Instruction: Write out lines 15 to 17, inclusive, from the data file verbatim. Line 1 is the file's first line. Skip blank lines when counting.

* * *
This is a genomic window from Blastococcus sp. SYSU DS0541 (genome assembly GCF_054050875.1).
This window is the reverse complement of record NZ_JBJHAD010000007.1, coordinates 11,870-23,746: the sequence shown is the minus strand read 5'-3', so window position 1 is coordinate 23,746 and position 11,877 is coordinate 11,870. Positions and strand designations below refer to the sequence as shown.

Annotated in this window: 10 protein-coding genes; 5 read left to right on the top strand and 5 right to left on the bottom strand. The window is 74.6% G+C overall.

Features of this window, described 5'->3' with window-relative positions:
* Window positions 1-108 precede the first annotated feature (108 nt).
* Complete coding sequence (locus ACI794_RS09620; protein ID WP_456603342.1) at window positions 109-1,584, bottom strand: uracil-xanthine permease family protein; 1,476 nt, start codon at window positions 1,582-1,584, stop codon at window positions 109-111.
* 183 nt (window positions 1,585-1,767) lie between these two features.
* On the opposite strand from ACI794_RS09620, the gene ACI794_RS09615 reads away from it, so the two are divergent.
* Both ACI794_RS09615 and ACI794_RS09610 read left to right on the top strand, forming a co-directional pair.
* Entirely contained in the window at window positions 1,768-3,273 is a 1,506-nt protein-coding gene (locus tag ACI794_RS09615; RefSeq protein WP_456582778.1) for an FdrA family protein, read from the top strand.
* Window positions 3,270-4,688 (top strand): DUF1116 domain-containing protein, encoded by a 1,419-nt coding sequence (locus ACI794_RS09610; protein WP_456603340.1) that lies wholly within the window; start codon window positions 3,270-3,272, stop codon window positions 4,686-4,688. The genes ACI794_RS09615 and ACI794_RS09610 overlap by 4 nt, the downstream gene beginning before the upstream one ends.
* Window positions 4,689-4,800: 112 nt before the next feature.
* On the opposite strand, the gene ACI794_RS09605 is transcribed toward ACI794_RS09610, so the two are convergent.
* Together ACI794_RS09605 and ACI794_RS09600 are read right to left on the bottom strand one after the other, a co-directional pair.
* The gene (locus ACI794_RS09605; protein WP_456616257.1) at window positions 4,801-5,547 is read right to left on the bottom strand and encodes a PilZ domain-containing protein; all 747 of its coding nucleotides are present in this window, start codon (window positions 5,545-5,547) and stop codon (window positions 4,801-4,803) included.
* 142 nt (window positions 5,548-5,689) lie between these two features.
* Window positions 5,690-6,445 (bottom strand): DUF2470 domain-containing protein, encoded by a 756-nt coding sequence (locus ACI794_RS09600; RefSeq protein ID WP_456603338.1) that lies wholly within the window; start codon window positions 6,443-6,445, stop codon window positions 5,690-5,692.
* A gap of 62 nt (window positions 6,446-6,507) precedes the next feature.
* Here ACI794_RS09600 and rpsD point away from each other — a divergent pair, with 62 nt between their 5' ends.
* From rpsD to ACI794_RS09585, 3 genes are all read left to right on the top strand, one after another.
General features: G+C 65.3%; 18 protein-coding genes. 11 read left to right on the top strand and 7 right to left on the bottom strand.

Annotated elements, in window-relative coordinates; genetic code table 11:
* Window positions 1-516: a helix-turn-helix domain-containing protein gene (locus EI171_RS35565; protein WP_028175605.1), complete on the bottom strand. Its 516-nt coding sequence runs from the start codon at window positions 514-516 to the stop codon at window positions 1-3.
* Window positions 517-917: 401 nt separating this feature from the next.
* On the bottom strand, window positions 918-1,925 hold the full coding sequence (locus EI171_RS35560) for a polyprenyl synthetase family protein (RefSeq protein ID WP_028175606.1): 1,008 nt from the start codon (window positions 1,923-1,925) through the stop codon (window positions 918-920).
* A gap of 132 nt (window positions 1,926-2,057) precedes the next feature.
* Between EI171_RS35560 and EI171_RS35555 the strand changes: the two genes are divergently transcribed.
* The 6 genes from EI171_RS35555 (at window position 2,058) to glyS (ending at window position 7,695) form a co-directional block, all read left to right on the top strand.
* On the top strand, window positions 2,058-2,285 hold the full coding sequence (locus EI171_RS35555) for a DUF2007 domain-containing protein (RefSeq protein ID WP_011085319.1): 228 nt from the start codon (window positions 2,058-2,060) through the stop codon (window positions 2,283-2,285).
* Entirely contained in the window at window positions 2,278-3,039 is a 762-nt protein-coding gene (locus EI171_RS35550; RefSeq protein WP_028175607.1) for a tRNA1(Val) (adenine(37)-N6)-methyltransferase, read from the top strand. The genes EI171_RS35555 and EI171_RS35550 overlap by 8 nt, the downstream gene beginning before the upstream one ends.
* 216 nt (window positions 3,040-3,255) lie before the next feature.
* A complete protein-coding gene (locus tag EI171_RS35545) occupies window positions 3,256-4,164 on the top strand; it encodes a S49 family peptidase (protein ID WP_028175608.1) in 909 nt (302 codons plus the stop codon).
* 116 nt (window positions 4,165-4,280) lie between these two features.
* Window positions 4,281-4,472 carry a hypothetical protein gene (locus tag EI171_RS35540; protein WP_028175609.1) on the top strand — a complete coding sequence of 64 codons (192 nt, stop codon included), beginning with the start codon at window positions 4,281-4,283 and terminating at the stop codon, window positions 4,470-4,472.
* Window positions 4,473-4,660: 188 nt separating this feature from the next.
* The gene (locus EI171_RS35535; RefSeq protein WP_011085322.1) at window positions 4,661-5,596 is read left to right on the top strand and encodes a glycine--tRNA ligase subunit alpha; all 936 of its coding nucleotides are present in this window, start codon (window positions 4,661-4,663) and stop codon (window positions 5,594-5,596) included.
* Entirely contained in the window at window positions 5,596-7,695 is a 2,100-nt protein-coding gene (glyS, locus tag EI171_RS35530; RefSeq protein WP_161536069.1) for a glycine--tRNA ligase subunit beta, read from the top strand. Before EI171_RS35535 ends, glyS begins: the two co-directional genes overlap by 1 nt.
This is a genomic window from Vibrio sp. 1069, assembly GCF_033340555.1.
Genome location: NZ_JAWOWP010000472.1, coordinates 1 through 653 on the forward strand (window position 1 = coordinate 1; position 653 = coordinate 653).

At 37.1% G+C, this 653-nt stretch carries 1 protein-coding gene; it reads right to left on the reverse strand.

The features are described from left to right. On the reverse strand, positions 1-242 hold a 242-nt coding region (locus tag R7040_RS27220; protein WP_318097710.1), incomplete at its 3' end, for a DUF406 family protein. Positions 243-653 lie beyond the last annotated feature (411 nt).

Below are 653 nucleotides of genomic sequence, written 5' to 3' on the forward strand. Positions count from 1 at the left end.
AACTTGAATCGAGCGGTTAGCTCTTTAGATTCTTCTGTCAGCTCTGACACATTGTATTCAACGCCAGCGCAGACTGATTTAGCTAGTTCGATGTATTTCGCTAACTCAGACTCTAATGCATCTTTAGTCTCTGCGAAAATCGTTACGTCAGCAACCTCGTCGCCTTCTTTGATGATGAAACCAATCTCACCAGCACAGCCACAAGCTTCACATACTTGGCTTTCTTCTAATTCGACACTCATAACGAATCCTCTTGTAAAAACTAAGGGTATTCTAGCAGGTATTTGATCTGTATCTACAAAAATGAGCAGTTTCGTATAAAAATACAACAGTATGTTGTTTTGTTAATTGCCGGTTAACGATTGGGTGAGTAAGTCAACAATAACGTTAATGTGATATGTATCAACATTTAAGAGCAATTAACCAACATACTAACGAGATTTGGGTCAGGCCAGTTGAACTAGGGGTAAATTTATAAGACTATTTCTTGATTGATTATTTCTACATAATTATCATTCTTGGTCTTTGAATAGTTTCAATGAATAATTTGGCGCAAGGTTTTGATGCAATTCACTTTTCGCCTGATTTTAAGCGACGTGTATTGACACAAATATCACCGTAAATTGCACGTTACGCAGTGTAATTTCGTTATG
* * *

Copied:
* The gene (locus ACI794_RS09605; protein WP_456616257.1) at window positions 4,801-5,547 is read right to left on the bottom strand and encodes a PilZ domain-containing protein; all 747 of its coding nucleotides are present in this window, start codon (window positions 5,545-5,547) and stop codon (window positions 4,801-4,803) included.
* 142 nt (window positions 5,548-5,689) lie between these two features.
* Window positions 5,690-6,445 (bottom strand): DUF2470 domain-containing protein, encoded by a 756-nt coding sequence (locus ACI794_RS09600; RefSeq protein ID WP_456603338.1) that lies wholly within the window; start codon window positions 6,443-6,445, stop codon window positions 5,690-5,692.